Scrutinee: The Subject of Rust Expression Matches

Using the Rust language? Chances are you are already using Scrutinees but just haven't known them by name. Here's a rundown of these helpful expression matching features.
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Rust is a powerful systems-level language that has advanced many of the core programming concepts that have been around for decades in languages like C. Rust provides match statements in which programmers can create concise syntactic handling of complex conditional situations.

A scrutinee is an expression that is matched in Rust match and if-let statements such that logical handling is possible based on a variable’s value. The use of scrutinees in match statements is clear, though the if-let statements can require a bit more consideration to fully grasp. Below are examples of each with some explanation and identification of the scrutinee in either case.

Scrutinees in Match Statements

Rust match statements use a scrutinee which is the subject of conditional consideration. In other words, the scrutinee is the variable by which Rust match statements are realized. Let’s consider an example:

fn main(){

    // Defines a variable "day"
    let day = 5;

    // "day" becomes the scrutinee of the match statement
    match day {

        // Take action based on scrutinee (day) value
        1 => println!("Monday"),
        2 => println!("Tuesday"),
        3 => println!("Wednesday"),
        4 => println!("Thursday"),
        5 => println!("Friday"),
        6 => println!("Saturday"),
        7 => println!("Sunday"),
        _ => println!("Must be Fribsday!"),

Here we see the variable day become the scrutinee of the match statement. Based on the value of day, the match statement will print out the value accordingly. Since Rust match statements are exhaustive, we have included the _ case at the end.

Scrutinees in If-Let Statements

The Rust language offers an if-let conditional syntax that can greatly simplify conditional statements in some cases. Particularly, it lessens the amount of code for matching certain structures. These statements can be used to restructure objects as well. Consider the following:

fn main() {

    // Defines a tuple of options
    let choice = ("one", "other");

    // Prints a statement conditional on the first value
    // of the options be equal to "one" while destructuring
    // the tuple to make available the second value, assigned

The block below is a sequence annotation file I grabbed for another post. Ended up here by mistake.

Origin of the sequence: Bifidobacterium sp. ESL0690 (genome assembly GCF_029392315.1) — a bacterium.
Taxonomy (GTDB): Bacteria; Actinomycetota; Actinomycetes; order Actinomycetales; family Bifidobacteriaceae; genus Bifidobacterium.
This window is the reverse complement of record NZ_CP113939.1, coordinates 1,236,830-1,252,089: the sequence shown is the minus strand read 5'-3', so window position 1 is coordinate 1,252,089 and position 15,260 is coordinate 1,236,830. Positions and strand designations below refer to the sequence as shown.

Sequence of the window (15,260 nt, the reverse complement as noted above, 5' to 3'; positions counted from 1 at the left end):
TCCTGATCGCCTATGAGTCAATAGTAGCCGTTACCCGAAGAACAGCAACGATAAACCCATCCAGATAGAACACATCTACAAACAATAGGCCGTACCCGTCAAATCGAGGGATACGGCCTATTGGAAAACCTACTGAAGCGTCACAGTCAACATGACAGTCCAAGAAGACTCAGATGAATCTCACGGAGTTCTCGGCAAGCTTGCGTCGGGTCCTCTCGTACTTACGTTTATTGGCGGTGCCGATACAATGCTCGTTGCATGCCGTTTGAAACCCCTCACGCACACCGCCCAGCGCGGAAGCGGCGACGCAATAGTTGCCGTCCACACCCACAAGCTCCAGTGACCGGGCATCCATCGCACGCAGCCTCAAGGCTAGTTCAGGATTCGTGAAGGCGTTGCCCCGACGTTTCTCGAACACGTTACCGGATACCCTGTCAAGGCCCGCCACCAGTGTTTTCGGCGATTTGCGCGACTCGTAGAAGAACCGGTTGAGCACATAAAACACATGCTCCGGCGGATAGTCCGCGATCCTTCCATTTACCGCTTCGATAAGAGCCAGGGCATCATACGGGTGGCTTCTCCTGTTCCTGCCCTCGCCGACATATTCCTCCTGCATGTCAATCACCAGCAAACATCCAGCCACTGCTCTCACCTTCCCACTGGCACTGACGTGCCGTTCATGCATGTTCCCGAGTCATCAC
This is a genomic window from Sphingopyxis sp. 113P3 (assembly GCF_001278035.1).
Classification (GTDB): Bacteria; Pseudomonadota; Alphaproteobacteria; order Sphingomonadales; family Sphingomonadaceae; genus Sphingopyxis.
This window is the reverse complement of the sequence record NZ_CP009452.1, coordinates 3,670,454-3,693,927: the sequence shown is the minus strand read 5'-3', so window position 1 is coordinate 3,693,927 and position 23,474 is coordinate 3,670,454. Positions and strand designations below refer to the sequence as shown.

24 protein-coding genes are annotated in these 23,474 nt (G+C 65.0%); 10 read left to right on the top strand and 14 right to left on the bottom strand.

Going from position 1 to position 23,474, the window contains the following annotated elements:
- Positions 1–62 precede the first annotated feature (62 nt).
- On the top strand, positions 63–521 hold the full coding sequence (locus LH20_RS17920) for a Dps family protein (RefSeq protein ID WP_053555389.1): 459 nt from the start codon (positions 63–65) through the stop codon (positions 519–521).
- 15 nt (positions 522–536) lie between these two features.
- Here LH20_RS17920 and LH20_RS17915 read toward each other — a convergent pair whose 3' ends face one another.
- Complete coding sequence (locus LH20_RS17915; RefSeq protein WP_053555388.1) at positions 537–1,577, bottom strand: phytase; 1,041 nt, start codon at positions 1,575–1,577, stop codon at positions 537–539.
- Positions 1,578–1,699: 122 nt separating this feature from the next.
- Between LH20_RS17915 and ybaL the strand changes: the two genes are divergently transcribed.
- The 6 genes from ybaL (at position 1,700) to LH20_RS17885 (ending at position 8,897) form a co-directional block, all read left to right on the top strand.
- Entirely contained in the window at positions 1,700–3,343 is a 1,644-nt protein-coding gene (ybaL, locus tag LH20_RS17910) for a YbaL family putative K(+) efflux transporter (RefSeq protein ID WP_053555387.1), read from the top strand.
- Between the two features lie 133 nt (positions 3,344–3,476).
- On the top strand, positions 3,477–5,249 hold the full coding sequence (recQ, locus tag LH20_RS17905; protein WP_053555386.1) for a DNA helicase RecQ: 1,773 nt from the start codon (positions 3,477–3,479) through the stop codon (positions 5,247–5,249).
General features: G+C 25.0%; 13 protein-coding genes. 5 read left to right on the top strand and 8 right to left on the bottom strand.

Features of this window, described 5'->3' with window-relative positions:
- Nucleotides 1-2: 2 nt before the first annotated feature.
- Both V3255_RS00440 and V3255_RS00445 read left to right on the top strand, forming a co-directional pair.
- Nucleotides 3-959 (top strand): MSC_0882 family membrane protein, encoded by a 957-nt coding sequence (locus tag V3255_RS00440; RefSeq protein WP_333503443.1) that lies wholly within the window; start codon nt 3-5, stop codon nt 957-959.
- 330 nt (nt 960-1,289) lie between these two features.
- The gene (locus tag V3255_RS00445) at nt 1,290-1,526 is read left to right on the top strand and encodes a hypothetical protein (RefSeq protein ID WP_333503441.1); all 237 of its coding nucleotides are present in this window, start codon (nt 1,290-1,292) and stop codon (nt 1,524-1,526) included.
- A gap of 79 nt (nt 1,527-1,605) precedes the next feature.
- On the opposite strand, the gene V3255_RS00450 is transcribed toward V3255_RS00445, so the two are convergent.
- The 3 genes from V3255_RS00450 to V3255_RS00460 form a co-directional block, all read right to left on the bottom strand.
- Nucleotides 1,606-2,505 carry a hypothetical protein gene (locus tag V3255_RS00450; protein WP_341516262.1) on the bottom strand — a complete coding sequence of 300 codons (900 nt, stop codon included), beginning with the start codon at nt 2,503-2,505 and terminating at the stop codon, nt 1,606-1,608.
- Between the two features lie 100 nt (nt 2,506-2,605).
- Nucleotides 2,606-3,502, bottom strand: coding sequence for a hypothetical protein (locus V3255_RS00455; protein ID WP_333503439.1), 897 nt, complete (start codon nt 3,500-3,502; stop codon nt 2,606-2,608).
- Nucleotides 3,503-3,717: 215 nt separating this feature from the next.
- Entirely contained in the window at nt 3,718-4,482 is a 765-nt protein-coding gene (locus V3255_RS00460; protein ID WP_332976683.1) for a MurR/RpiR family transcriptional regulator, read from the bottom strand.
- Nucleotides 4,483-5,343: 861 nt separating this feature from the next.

// to the variable b.
    if let ("one", b) = choice {
        println!("One is not like the {}", b);
        println!("The other is not like one");

Rusts If-Let statement destructures (i.e. unpacks) the tuple choice allowing access to the values of the individual elements. The if part of this statement checks if the first value of the choice variable (the scrutinee) is equal to one and, if so, handles that case in the first block where the second element of the choice tuple, other, is made available as the variable b. The else portion of this block handles the only other case — one not being the first element.


For more information on how scrutinees are used in the Rust language, the following resources will be helpful:

Rust match statements documentation

Rust if-let statement documentation

Final Thoughts

Rust is a powerful language built to help avoid programming errors common to systems-level languages like C. The tools provided help not only safeguard against common memory errors (among others) but also provide concise, syntactically sensible, and mostly intuitive approaches for handling common programming needs. The scrutinee is a playful name for a very useful concept by which Rust provides developers with a powerful set of options for handling more complex conditional logical flows.

Zαck West
Full-Stack Software Engineer with 10+ years of experience. Expertise in developing distributed systems, implementing object-oriented models with a focus on semantic clarity, driving development with TDD, enhancing interfaces through thoughtful visual design, and developing deep learning agents.